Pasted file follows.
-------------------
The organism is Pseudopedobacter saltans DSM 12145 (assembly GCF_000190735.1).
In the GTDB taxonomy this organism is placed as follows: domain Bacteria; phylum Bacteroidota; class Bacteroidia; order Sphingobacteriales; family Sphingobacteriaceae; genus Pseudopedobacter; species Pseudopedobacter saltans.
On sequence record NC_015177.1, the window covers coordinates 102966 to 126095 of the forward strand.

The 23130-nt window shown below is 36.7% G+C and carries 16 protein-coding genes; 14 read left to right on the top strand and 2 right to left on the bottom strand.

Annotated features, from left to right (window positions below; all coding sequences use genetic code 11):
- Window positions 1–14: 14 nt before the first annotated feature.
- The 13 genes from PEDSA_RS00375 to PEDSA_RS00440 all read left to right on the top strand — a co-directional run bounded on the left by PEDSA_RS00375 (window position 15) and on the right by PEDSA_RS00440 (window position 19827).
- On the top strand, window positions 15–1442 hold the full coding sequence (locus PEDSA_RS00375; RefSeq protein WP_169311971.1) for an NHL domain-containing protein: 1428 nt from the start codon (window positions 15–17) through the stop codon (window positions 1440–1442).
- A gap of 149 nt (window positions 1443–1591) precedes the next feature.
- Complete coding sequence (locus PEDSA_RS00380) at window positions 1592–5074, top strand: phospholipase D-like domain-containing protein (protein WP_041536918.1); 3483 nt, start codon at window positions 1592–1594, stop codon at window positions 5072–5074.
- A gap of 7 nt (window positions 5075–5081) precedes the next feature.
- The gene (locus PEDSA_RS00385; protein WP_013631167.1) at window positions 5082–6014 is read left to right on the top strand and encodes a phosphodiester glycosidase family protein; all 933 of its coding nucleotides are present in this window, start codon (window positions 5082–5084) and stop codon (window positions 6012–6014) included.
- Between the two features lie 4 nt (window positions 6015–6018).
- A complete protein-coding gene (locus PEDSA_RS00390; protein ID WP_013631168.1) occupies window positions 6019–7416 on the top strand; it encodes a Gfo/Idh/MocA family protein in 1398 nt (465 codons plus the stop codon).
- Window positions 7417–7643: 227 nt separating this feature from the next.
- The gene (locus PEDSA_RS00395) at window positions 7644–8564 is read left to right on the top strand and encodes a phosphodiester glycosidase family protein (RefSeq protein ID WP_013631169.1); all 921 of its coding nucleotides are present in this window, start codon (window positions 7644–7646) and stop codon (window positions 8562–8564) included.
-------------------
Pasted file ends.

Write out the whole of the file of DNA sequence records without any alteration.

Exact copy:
The organism is Pseudopedobacter saltans DSM 12145 (assembly GCF_000190735.1).
In the GTDB taxonomy this organism is placed as follows: domain Bacteria; phylum Bacteroidota; class Bacteroidia; order Sphingobacteriales; family Sphingobacteriaceae; genus Pseudopedobacter; species Pseudopedobacter saltans.
On sequence record NC_015177.1, the window covers coordinates 102966 to 126095 of the forward strand.

The 23130-nt window shown below is 36.7% G+C and carries 16 protein-coding genes; 14 read left to right on the top strand and 2 right to left on the bottom strand.

Annotated features, from left to right (window positions below; all coding sequences use genetic code 11):
- Window positions 1–14: 14 nt before the first annotated feature.
- The 13 genes from PEDSA_RS00375 to PEDSA_RS00440 all read left to right on the top strand — a co-directional run bounded on the left by PEDSA_RS00375 (window position 15) and on the right by PEDSA_RS00440 (window position 19827).
- On the top strand, window positions 15–1442 hold the full coding sequence (locus PEDSA_RS00375; RefSeq protein WP_169311971.1) for an NHL domain-containing protein: 1428 nt from the start codon (window positions 15–17) through the stop codon (window positions 1440–1442).
- A gap of 149 nt (window positions 1443–1591) precedes the next feature.
- Complete coding sequence (locus PEDSA_RS00380) at window positions 1592–5074, top strand: phospholipase D-like domain-containing protein (protein WP_041536918.1); 3483 nt, start codon at window positions 1592–1594, stop codon at window positions 5072–5074.
- A gap of 7 nt (window positions 5075–5081) precedes the next feature.
- The gene (locus PEDSA_RS00385; protein WP_013631167.1) at window positions 5082–6014 is read left to right on the top strand and encodes a phosphodiester glycosidase family protein; all 933 of its coding nucleotides are present in this window, start codon (window positions 5082–5084) and stop codon (window positions 6012–6014) included.
- Between the two features lie 4 nt (window positions 6015–6018).
- A complete protein-coding gene (locus PEDSA_RS00390; protein ID WP_013631168.1) occupies window positions 6019–7416 on the top strand; it encodes a Gfo/Idh/MocA family protein in 1398 nt (465 codons plus the stop codon).
- Window positions 7417–7643: 227 nt separating this feature from the next.
- The gene (locus PEDSA_RS00395) at window positions 7644–8564 is read left to right on the top strand and encodes a phosphodiester glycosidase family protein (RefSeq protein ID WP_013631169.1); all 921 of its coding nucleotides are present in this window, start codon (window positions 7644–7646) and stop codon (window positions 8562–8564) included.